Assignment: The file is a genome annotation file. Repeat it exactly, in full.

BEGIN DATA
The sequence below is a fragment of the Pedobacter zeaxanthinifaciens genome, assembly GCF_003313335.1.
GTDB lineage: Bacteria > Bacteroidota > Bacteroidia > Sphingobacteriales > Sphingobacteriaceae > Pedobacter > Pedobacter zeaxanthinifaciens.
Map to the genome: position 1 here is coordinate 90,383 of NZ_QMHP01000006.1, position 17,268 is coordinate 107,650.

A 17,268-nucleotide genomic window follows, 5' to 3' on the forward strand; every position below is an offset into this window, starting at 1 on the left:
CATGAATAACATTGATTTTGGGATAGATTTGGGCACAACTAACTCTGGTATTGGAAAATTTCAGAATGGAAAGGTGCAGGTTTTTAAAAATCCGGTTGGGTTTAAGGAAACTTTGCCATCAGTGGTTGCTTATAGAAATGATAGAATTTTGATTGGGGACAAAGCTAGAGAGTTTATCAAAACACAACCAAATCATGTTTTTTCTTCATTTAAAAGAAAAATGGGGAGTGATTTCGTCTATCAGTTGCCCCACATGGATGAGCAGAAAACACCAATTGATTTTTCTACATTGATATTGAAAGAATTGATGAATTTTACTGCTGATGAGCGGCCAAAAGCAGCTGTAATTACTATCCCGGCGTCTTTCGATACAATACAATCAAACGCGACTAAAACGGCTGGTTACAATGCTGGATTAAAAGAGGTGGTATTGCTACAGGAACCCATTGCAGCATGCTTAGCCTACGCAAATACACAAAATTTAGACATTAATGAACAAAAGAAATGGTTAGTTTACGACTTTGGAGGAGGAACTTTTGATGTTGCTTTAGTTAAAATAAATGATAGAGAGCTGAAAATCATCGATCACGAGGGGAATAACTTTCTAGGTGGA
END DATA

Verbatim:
The sequence below is a fragment of the Pedobacter zeaxanthinifaciens genome, assembly GCF_003313335.1.
GTDB lineage: Bacteria > Bacteroidota > Bacteroidia > Sphingobacteriales > Sphingobacteriaceae > Pedobacter > Pedobacter zeaxanthinifaciens.
Map to the genome: position 1 here is coordinate 90,383 of NZ_QMHP01000006.1, position 17,268 is coordinate 107,650.

A 17,268-nucleotide genomic window follows, 5' to 3' on the forward strand; every position below is an offset into this window, starting at 1 on the left:
CATGAATAACATTGATTTTGGGATAGATTTGGGCACAACTAACTCTGGTATTGGAAAATTTCAGAATGGAAAGGTGCAGGTTTTTAAAAATCCGGTTGGGTTTAAGGAAACTTTGCCATCAGTGGTTGCTTATAGAAATGATAGAATTTTGATTGGGGACAAAGCTAGAGAGTTTATCAAAACACAACCAAATCATGTTTTTTCTTCATTTAAAAGAAAAATGGGGAGTGATTTCGTCTATCAGTTGCCCCACATGGATGAGCAGAAAACACCAATTGATTTTTCTACATTGATATTGAAAGAATTGATGAATTTTACTGCTGATGAGCGGCCAAAAGCAGCTGTAATTACTATCCCGGCGTCTTTCGATACAATACAATCAAACGCGACTAAAACGGCTGGTTACAATGCTGGATTAAAAGAGGTGGTATTGCTACAGGAACCCATTGCAGCATGCTTAGCCTACGCAAATACACAAAATTTAGACATTAATGAACAAAAGAAATGGTTAGTTTACGACTTTGGAGGAGGAACTTTTGATGTTGCTTTAGTTAAAATAAATGATAGAGAGCTGAAAATCATCGATCACGAGGGGAATAACTTTCTAGGTGGA